We have put together key advice for what NOT to do in an interview.
Here are 5 key things that you shouldn’t do in an interview to ensure success.
1. Talking badly about your current company
This may seem obvious, although it’s surprisingly common and a major red flag for any prospective employer. Whilst interviewing with a new company, it’s important how you present your motivation for change.
Always focus on the positives and why you’re excited about the opportunity in front of you, rather than your current employer. From an interviewers perspective, what happens if you do join the business and things don’t work out – how would you talk about them?
Sometimes, through no fault of our own we can be left frustrated with an employer; however, it is imperative that you handle this in a professional manner and avoid coming across as bitter.
2. Turning up late to the interview
Another point almost too obvious to make, yet one that still needs to be said. By turning up late for an interview, all you’re doing is setting yourself up for a bad first impression to a business that could potentially be the perfect next step for your career.
Arriving late, unless through a totally justifiable reason, signals to somebody that your time is more valuable than theirs. This is of course not the case, so you want to avoid this at all cost.
Always leave yourself plenty of time before the interview to ensure you arrive early, and if something does come up that is out of your control, then it’s crucial that you let the interviewer know you’re running slightly late.
3. Bring up compensation during the interview
This is less common, but still a huge red flag and something you must absolutely not do. Compensation is not something that ever needs to be brought up by a candidate during an interview. You immediately give off the impression that you’re only interested in money and not the opportunity.
If you’re interviewing through a head-hunter, then you’ll have clarified financial expectations on the first call and the potential employer will be aware of your desired remuneration upon receiving your details. If you have chosen not to discuss this with the head-hunter then you must wait until the end of the interview process before HR approach you about it.
Best practice is always to avoid the subject, and if the interviewer brings up compensation, to refer back to the recruitment agency as the point of contact for this matter, unless you’ve agreed otherwise in advance.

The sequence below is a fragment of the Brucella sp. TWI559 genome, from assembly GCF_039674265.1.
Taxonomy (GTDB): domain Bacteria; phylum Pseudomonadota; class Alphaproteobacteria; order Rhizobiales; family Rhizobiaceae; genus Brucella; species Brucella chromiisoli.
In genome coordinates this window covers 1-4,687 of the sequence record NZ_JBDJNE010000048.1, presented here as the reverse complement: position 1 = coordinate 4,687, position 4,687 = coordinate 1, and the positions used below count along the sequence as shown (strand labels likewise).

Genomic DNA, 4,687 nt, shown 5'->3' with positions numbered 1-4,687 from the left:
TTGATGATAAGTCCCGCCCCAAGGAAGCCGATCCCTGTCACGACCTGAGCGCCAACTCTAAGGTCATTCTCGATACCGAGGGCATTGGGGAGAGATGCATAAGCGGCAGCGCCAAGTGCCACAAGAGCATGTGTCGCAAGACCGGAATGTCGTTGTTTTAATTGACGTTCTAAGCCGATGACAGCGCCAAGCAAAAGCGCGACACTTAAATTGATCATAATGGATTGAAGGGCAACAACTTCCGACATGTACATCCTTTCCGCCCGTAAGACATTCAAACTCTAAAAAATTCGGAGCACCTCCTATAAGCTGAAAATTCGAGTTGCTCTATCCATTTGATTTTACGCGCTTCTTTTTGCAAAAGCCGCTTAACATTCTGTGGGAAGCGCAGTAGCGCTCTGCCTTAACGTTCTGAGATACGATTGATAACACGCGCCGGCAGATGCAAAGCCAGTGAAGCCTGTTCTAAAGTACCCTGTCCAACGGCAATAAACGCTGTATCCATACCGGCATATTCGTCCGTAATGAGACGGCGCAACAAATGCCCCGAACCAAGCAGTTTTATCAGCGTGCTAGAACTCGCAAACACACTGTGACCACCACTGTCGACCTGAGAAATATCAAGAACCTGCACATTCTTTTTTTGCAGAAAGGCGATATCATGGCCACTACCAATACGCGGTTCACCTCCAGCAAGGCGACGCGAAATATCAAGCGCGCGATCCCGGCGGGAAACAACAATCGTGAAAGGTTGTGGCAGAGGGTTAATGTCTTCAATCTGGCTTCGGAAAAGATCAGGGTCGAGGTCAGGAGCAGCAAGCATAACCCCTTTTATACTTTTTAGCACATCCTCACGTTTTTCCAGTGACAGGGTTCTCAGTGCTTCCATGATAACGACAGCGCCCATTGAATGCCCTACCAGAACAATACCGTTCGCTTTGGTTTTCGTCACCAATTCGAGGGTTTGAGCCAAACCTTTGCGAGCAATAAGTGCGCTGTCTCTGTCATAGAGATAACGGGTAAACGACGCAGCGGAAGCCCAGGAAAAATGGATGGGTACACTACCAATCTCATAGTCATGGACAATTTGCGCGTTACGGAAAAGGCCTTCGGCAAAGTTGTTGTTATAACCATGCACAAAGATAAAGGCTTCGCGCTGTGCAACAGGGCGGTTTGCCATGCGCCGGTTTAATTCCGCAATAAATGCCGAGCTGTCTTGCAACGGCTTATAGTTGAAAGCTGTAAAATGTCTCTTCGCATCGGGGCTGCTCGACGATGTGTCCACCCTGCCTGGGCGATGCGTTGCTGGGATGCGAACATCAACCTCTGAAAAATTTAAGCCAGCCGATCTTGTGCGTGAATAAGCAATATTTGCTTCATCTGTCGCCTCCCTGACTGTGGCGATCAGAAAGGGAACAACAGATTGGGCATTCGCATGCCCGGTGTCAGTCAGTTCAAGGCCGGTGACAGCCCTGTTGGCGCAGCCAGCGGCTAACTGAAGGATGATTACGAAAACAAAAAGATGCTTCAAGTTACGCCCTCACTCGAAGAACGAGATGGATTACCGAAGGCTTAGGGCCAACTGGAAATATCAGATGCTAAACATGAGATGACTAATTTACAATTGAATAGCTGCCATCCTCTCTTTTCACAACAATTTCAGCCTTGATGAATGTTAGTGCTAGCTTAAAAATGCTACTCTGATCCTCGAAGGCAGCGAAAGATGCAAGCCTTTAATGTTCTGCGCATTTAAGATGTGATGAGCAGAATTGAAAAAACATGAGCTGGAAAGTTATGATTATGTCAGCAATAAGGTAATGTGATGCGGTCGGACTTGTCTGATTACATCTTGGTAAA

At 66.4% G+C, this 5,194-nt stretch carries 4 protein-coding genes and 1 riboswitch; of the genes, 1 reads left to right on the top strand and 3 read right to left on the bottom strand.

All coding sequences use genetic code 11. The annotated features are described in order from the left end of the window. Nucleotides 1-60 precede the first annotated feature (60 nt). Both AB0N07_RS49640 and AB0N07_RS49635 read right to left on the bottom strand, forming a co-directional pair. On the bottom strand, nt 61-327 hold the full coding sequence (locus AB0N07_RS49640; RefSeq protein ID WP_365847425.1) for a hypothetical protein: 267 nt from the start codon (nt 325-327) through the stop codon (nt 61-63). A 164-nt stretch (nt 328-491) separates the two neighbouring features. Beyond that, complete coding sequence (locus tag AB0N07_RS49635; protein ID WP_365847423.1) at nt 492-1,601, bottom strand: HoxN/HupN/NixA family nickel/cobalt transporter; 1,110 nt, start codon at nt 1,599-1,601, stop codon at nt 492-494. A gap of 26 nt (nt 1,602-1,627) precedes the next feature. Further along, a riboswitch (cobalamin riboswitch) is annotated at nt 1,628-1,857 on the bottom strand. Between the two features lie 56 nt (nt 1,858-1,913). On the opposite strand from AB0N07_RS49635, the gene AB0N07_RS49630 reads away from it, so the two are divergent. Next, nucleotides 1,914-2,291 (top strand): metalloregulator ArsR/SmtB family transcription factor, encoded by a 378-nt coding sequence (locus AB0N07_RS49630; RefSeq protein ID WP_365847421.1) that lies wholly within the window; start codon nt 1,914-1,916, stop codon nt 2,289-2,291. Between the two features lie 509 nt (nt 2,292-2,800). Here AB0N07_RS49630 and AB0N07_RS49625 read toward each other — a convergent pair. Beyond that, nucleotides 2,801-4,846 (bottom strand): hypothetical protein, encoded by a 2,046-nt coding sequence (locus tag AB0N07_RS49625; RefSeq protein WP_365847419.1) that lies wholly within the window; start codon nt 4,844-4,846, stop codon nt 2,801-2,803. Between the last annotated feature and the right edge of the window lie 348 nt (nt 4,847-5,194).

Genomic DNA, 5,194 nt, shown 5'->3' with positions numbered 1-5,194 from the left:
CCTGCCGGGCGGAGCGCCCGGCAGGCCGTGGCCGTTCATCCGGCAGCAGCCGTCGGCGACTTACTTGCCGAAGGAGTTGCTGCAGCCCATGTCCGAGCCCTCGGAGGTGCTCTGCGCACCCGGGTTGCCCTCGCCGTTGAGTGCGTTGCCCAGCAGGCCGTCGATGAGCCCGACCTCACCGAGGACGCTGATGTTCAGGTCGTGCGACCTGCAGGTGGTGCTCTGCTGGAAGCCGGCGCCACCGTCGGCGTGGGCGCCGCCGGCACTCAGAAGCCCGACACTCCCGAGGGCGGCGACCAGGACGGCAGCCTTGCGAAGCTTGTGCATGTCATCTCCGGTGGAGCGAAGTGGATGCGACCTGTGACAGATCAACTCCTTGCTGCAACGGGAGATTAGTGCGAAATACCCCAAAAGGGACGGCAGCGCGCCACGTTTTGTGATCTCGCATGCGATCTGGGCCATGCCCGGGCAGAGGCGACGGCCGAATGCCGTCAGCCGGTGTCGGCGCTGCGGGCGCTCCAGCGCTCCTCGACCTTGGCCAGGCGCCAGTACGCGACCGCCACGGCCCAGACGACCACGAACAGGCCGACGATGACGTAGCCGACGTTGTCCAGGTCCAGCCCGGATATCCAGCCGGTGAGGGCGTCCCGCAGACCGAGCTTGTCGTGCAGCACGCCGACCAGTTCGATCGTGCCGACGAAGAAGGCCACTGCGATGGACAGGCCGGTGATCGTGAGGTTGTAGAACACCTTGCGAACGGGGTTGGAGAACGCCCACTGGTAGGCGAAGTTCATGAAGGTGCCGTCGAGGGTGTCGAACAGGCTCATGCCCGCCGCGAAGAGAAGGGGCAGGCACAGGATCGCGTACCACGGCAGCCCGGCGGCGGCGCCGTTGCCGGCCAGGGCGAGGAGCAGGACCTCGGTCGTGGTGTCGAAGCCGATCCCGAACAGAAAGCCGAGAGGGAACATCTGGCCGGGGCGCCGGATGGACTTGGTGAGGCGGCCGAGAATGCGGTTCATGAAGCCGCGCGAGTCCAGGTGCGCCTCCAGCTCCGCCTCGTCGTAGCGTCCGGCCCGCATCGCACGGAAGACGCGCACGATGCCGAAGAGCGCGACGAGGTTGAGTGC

4. Leave important questions unasked
There is nothing more frustrating for a head-hunter taking your interview feedback than when a candidate says that they are unsure about something related to the opportunity which could have been asked and addressed in the interview.
The best people to answer any questions you have are always going to be the interviewers or other members of the organisation. Head-hunters are trusted partners of an organisation although they are not official employees of that business – please direct any questions or uncertainty towards your prospective employer rather than highlighting them as an issue after the interview.
An interview is a two-way street, you must be right for the company and the company must be right for you – ask questions! Always make sure that you find out everything you want to know about the opportunity that will help both parties form a decision on how to proceed afterwards.
5. Lying or misrepresenting yourself
If you decide to lie in an interview, the only person you’re lying to is yourself. One way or another, it will come back to bite you and you’ll be caught out. Leaving an honest and transparent impression is the best thing to do when interviewing with a company.
If you are unsure or do not know the answer to something, don’t try to wing it! Hold your hands up and admit that you are don’t know the correct answer rather than coming unstuck trying to make something up or coming across as misinformed.
Companies and people will always respect you more for giving a true representation of yourself. Often, not knowing the answer to one question in an interview will not significantly hamper your chances of progressing further!